But New York apparently has a special allure for Mr. Rushdie, and he does not lack for friends here-among them, Alfred A. Knopf editor in chief Sonny Mehta, author Paul Auster, expat author Patrick McGrath and New Yorker literary editor Bill Buford. Martin Amis figures in as well, according to one editor. “They like to move around together,” he said, adding: “Why do British people of any sort move to New York? They can pal around with and insulate themselves from much impact at all with the colonials.”

When they weren’t behaving like bodyguards (none of Mr. Rushdie’s friends would agree to put The Observer in contact with the author), Mr. Rushdie’s pals contended that he’s had his eyes on our island for some time. “You can tell it from his last novel,” said his British expatriate pal, Vanity Fair writer Christopher Hitchens. “It’s been a particular ambition of his to move to New York. He’s always been a potential American most of his writing life,” Mr. Hitchens told The Observer . “He yearns for the United States. In America there’s room to spread his wings a bit. He always got more sympathy here.”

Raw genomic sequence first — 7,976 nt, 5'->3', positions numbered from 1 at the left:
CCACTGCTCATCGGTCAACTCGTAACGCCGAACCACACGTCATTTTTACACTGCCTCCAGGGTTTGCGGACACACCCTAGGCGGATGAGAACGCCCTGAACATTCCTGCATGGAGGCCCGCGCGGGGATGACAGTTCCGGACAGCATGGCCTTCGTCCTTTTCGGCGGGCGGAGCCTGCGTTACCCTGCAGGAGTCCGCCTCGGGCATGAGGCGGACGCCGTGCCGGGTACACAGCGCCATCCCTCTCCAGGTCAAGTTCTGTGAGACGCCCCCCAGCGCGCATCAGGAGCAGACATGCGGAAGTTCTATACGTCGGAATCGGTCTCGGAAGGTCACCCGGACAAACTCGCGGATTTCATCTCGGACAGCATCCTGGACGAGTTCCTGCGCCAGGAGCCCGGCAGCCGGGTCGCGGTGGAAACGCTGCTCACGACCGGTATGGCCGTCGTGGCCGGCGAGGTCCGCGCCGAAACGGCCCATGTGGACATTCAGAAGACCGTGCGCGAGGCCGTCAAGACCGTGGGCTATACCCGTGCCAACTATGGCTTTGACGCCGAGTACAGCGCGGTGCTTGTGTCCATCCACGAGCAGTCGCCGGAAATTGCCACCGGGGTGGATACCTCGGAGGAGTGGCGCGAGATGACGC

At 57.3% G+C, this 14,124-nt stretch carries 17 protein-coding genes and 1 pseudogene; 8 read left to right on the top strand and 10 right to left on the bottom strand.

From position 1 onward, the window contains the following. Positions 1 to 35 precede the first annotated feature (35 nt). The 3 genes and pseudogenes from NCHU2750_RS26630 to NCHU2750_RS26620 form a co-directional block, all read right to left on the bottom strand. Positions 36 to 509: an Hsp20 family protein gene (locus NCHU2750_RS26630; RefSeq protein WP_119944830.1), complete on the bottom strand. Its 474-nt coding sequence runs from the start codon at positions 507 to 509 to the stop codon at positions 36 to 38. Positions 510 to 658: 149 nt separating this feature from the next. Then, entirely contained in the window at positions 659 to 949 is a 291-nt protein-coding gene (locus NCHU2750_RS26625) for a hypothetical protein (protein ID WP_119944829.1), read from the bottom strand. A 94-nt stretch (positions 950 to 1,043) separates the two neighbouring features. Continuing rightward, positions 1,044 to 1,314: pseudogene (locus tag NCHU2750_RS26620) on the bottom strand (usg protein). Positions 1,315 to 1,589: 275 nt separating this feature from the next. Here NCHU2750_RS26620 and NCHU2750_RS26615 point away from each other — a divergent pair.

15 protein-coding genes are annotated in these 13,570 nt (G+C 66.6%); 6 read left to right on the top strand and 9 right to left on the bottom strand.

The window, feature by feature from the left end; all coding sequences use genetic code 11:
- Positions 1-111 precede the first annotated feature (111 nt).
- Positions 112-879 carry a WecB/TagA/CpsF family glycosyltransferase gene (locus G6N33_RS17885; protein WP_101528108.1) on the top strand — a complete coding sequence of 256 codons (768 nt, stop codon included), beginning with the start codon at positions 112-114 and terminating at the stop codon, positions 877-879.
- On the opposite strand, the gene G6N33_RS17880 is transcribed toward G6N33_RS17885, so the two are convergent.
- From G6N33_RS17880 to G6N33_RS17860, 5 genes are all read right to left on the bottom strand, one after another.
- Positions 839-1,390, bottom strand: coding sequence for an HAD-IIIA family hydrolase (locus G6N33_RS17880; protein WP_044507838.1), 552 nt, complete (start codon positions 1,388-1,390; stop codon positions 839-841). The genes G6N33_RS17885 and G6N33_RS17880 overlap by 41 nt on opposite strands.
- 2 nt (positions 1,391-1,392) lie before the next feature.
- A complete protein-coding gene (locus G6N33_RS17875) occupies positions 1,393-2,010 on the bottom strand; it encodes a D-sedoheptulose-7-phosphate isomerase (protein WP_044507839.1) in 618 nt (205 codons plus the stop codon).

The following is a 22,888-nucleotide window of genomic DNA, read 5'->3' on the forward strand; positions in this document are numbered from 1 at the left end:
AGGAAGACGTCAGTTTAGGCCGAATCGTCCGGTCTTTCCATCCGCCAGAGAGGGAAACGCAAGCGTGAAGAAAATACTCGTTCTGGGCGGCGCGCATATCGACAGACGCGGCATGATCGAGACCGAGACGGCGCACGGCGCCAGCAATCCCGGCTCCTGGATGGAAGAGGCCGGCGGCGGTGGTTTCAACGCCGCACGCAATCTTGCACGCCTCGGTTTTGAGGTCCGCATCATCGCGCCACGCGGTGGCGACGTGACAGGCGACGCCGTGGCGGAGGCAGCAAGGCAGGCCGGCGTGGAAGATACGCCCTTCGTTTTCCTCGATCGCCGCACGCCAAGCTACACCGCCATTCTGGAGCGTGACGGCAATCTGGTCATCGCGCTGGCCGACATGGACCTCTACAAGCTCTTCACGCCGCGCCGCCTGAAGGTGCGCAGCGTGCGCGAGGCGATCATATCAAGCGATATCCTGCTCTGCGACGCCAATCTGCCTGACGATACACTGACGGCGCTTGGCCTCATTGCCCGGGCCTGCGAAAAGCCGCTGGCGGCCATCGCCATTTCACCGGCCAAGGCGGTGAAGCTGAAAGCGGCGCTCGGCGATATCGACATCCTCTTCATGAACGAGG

“It’s the difference between being stuck in a remote foggy island off the northwest coast of Europe in A.D. 50 and being in Rome,” said author Ian McEwan, by phone from London. “New York is probably the most fascinating of all the cities in the U.S.A. Everything there is more lovable and horrifying. Everything runs in extremes.”

“There’s something about that huggy, kissy, fuzzily drunken darling, everybody-knows-everybody-else life in London that’s unending,” said the New Yorker’s Mr. Buford, a friend of Mr. Rushdie’s for more than 20 years. “It’s hard to achieve privacy there. One thing America affords its writers bountifully is privacy, some would say neglect.”